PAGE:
Use this URL to cite or link to this record in EThOS: http://ethos.bl.uk/OrderDetails.do?uin=uk.bl.ethos.492272
Title: 'Never the twain shall meet ?' The paradox of U.S. third party mediation in the Palestinian - Israeli conflict.
Author: Smith, R.
ISNI:       0000 0001 2447 3468
Awarding Body: Queens University Belfast
Current Institution: Queen's University Belfast
Date of Award: 2008
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Abstract:
The external dimension. of the failed Middle East Peace Process had previously garnered only minimal academic attention. In some respects then one of the most studied conflicts in the globe was a form of terra incognita when it came to the thorny issue of the world's most powerful international state actor and its mediation role in the Palestinian-Israeli conflict. The purpose of this case study is therefore to examine U.S. mediation in the conflict and whether it contributed to the collapse of the peace process. This study holds that much of the traditional theoretical literature on international mediation fails to address the dynamics of biased mediation with particular emphasis on mediator leverage. Conventional theories on mediation have indicated that mediator bias can be an important basis of influence, contributing to positive outcomes; the more power or leverage a mediator possesses the more likelihood of success in mediation. Significantly, if the U.S. has this apparent influence, leverage and power, why was it unable as a powerful mediator to be more productive in the Palestinian-Israeli conflict? In contrast, the findings in this study point to the problematical concept of leverage, especially when bias is entrenched in the mediation process itself. Supplied by The British Library - 'The world's knowledge' 1 The main results can be summarised as follows; the reliance on the power brokerage argument or seeing mediators as having leverage and influence is overrated in international mediation. The u.s. as a biased mediator was predominately unwillingly to use leverage in mediation for fear of damaging its 'special relationship' with Israel. As a consequence, biased mediation does not necessarily denote success and mediators who maintain their bias throughout the process hinder prospects for peace and contribute to failed mediation. In the case of U.S. mediation in the Palestinian-Israeli conflict, bias almost always supersedes leverage.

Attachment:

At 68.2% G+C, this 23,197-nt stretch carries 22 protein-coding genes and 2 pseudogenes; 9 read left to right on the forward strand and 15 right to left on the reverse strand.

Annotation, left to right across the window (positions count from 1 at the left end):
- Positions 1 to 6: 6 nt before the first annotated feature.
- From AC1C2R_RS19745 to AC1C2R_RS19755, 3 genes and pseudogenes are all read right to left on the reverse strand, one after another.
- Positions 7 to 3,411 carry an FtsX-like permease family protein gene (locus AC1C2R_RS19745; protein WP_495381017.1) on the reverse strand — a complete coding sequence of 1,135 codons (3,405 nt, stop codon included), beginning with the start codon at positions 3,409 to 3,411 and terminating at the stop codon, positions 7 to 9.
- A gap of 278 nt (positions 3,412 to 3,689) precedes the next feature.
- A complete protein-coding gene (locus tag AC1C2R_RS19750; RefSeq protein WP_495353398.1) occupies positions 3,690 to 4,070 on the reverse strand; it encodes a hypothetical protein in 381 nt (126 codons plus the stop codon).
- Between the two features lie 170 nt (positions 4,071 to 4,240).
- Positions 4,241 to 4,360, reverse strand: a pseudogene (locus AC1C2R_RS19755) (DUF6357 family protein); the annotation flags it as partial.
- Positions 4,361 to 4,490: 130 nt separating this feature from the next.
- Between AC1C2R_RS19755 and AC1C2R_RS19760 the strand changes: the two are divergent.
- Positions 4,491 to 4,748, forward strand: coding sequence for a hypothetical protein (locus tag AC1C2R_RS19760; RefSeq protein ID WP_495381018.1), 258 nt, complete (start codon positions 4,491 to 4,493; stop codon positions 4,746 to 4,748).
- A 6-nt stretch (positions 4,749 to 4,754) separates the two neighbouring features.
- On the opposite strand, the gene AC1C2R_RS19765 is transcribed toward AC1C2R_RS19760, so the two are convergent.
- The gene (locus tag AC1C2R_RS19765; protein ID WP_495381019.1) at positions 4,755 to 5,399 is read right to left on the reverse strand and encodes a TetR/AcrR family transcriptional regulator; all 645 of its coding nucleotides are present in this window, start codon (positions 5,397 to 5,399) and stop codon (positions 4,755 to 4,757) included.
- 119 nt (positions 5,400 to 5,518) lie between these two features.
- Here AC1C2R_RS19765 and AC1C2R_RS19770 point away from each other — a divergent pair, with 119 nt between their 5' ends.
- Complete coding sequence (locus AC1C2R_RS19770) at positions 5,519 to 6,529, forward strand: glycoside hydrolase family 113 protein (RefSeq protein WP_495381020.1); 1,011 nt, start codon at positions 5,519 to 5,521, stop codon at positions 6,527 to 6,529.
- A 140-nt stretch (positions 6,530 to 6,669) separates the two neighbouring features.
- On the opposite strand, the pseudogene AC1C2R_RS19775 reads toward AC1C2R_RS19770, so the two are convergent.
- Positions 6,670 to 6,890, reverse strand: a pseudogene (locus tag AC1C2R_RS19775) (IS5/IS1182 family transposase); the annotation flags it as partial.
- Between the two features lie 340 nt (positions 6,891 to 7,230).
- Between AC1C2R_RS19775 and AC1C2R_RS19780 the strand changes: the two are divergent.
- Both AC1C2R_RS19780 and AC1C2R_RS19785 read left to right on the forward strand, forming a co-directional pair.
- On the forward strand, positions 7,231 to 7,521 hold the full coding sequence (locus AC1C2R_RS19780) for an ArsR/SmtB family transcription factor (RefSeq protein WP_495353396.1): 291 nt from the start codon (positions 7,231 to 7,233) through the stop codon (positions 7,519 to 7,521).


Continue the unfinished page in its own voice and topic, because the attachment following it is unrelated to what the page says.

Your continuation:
Supervisor: Not available Sponsor: Not available
Qualification Name: Thesis (Ph.D.) Qualification Level: Doctoral
EThOS ID: uk.bl.ethos.492272  DOI: Not available
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